A pdf excerpt of the book is available here.
Monday, 11 October 2010
The October 2010 Newsletter from Theos notes:
‘The report examines human wellbeing in the context of both the UK and international development. It invites the UK government and citizens to enter the debate on how best to create an environment in which to engender human flourishing. Examples taken from the UK and the developing world indicate that people are most fulfilled when they are productive, creative and have strong relationships with others.
Wholly Living calls for a holistic approach that recognises that economic growth is an important – but not the only – driver towards human fulfilment and that unless growth is sustainable, it can do more harm than good. It argues that people flourish most when they are able to fulfil their potential and live in healthy relationships with others. Drawing on academic and theological understandings of flourishing, it calls for the UK government to consider a range of policy ideas in the areas of economics, environment and governance.’
Saturday, 9 October 2010
Micah Challenge is ‘a global coalition of Christians holding governments to account for their promise to halve extreme poverty by 2015’, seeking to establish ‘a global movement to encourage deeper Christian commitment to the poor, and to speak out to leaders to act with justice’.
This prayer for Micah 2010 will be used in churches around the globe on 10/10/10:
‘O Lord, our great and awesome God, loyal to your promise of love and faithful to all who honour and obey you, hear our prayer. We pray for those who live in poverty, we cry out for those who are denied justice and we weep for all who are suffering. We confess that we have not always obeyed you. We have neglected your commands and have ignored your call for justice. We have been guided by self-interest and lived in spiritual poverty. Forgive us. We remember your promises to fill the hungry with good things, to redeem the land by your mighty hand and to restore peace. Father God, help us always to proclaim your justice and mercy with humility, so that, by the power of your Spirit, we can rid the world of the sin of extreme poverty. As part of your global church, we stand with millions who praise and worship you. May our words and deeds declare your perfect goodness, love and righteousness to both the powerful and the powerless so that your Kingdom may come on earth as it is in heaven. Amen.’
Mark Fackler (ed.), Big Ideas of the Bible: 101 Key Theological Concepts Explained in Everyday Language (Uhrichsville: Barbour Publishing, 2010), 240pp., ISBN 9781602606975.
Here’s another helpful book to add to the number currently on offer which do biblical theology by exploring themes across the whole Bible. This one is arranged alphabetically, moving from Adoption to Worship, taking in major biblical themes (e.g., Covenant, God, Salvation) as well as not-so major themes (e.g., Bridegroom, Joy, Renewal) along the way. Illustrated with colour photographs, and with two pages for each entry, this would make a helpful guide for someone just starting out in exploring the Bible, complementing the systematic reading of passages with a sense of the topics which span the whole of Scripture.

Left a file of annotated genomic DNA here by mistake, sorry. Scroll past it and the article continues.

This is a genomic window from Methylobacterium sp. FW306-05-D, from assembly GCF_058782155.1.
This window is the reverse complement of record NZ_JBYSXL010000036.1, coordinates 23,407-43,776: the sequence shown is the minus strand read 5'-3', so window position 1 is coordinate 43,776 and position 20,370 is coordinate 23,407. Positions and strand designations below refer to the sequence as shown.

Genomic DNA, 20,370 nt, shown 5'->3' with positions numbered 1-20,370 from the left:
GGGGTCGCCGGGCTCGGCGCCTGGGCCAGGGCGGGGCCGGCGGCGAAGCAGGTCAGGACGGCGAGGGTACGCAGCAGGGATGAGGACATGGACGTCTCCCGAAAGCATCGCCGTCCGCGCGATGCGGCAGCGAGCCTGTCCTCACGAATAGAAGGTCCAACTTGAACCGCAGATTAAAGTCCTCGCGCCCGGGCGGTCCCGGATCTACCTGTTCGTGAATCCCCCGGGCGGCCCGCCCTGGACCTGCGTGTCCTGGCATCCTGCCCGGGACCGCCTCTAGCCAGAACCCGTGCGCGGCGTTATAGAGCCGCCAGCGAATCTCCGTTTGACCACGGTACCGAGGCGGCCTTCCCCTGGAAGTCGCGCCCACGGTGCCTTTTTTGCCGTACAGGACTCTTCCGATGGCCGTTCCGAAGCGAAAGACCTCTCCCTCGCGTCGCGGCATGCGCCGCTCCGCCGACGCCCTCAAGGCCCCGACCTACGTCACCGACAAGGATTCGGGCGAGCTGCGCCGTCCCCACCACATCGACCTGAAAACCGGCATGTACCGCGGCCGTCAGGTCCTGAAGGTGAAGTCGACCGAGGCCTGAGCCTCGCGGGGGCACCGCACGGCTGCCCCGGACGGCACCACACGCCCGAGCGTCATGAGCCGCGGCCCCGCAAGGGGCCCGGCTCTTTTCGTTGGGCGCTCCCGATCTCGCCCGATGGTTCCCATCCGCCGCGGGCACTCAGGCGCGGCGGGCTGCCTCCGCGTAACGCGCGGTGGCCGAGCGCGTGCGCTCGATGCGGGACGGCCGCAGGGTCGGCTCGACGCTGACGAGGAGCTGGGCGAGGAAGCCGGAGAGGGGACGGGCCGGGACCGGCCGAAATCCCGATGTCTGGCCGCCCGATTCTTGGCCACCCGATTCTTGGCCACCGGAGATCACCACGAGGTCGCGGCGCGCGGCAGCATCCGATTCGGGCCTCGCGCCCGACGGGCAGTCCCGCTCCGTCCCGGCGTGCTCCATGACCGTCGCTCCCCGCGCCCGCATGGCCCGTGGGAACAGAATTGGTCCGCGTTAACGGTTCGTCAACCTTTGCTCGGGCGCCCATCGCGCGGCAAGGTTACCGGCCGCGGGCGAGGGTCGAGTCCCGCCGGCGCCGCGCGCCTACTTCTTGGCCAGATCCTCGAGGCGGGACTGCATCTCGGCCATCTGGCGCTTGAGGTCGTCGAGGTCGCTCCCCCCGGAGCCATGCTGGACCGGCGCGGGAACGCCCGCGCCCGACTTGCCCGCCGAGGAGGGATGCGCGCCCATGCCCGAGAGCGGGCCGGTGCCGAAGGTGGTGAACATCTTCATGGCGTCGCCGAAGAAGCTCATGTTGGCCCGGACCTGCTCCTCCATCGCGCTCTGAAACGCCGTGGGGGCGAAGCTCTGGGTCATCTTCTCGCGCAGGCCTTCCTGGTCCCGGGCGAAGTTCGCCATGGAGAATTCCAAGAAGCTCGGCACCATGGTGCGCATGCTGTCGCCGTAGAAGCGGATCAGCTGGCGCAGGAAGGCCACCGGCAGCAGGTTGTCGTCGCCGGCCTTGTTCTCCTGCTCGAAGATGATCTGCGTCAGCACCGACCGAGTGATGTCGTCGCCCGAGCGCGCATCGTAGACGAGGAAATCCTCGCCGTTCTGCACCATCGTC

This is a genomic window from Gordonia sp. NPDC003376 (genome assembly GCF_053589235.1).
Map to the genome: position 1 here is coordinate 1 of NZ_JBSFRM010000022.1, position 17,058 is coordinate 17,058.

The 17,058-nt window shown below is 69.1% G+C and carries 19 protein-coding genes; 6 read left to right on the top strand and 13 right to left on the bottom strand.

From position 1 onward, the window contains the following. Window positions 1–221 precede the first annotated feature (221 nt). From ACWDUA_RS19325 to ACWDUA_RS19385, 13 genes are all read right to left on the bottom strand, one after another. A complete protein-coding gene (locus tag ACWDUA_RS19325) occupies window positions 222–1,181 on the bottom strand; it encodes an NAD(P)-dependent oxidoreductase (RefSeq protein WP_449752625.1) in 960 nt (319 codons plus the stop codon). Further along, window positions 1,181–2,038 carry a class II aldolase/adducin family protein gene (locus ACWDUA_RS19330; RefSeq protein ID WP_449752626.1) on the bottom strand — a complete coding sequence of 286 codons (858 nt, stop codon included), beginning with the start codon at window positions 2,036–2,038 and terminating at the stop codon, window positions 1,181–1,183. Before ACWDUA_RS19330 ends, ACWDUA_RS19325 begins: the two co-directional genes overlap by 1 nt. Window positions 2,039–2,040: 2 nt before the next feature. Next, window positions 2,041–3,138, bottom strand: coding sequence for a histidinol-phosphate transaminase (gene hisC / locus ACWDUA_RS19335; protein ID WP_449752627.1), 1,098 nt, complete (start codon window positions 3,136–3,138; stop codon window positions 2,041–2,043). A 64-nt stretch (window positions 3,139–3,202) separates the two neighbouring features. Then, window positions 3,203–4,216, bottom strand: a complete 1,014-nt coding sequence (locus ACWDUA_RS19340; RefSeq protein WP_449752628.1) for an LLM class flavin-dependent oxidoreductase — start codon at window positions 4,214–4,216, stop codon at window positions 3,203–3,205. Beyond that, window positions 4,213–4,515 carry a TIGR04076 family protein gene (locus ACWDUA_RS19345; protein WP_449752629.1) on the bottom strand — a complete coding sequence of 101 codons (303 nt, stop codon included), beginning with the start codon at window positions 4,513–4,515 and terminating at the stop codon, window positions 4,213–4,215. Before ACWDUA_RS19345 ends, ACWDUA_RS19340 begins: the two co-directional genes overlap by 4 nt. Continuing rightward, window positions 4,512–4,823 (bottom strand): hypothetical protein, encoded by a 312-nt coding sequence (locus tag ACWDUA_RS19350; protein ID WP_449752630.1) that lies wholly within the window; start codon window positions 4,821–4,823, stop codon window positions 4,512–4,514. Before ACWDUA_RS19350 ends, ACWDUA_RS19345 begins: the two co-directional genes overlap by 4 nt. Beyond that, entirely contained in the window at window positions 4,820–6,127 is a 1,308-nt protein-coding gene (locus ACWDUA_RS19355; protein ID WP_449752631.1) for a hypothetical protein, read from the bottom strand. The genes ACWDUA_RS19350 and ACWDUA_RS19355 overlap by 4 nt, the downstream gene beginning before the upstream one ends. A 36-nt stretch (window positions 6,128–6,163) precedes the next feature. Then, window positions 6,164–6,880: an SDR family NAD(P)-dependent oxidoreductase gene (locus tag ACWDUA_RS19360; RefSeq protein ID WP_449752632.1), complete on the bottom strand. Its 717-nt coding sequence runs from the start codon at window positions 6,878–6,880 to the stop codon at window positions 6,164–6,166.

Friday, 8 October 2010
Having mentioned Michael Scott Horton’s forthcoming volume on systematic theology, I thought I would also link to a conversation/interview between him and R. Scott Clark at ‘Office Hours’ from Westminster Seminary California. The mp3 is available here.
Clark asks him several questions about systematic theology, how his volume fits with others that have been produced, whether there are any biblical models of systematic theology in Scripture, the history of systematic theology writing, and more besides.
Horton says he is trying to do something between Bavinck’s Dogmatics and Berkhof’s Systematic Theology, and hopes that his volume will help people think not only about the connections between doctrines, but also their historical-theological development. He says he anticipates that people will dip into it as a reference work, but also hopes that thoughtful lay people will read it and use it as a launch pad to get into the Scripture and think through the coherence of its teaching.
Fred G. Zaspel, The Theology of B.B. Warfield: A Systematic Summary (Wheaton: Crossway/Nottingham: Apollos, 2010), 624pp.
Crossway and Apollos are publishing a substantial book on the theology of B.B. Warfield. Justin Taylor (‘Between Two Worlds’) interviews the author here, and Crossway provide a lengthy excerpt of the volume here.
That Warfield’s writings are many and diverse – not to mention spread over books, articles, pamphlets and book reviews – has made a comprehensive account of his theology difficult. Zaspel, it would seem, has made a significant contribution in filling that gap.
In the interview with Justin Taylor, he comments: ‘I suppose I was a bit surprised to learn that the doctrine of inspiration was not the focus of Warfield’s career or literary output. We all know Warfield as the one who articulated this doctrine (inspiration) with more clarity and at more length than any other, and I think we naturally assume that this was his own “center.” But it wasn’t. He was above all else a Christologian. The person and work of Christ forms the greatest segment of his published works, and this was clearly his own center of gravity.’
Saturday, 2 October 2010
There are some interesting-looking pieces in the latest International Bulletin of Missionary Research, including:
Jonathan J. Bonk
Missions and the Liberation of Theology
Mission Is Ministry in the Dimension of Difference: A Definition for the Twenty-first Century
Stuart J. Foster
The Missiology of Old Testament Covenant
R. Daniel Shaw
Beyond Contextualization: Toward a Twenty-first-Century Model for Enabling Mission
Gregory J. Liston
Asking the Big Questions: A Statistical Analysis of Three Missiological Journals
James R. Rohrer
The Legacy of George Leslie Mackay
Wong Man Kong
The Legacy of Carl Thurman Smith
Friday, 1 October 2010
The latest Academic Alert is available from IVP (USA), profiling – among other items – a massive volume on The Resurrection of Jesus: A New Historiographical Approach by Michael R. Licona, and the bound-to-be-controversial-since-it-goes-against-the-current-grain Defending Constantine: The Twilight of an Empire and the Dawn of Christendom by Peter Leithart.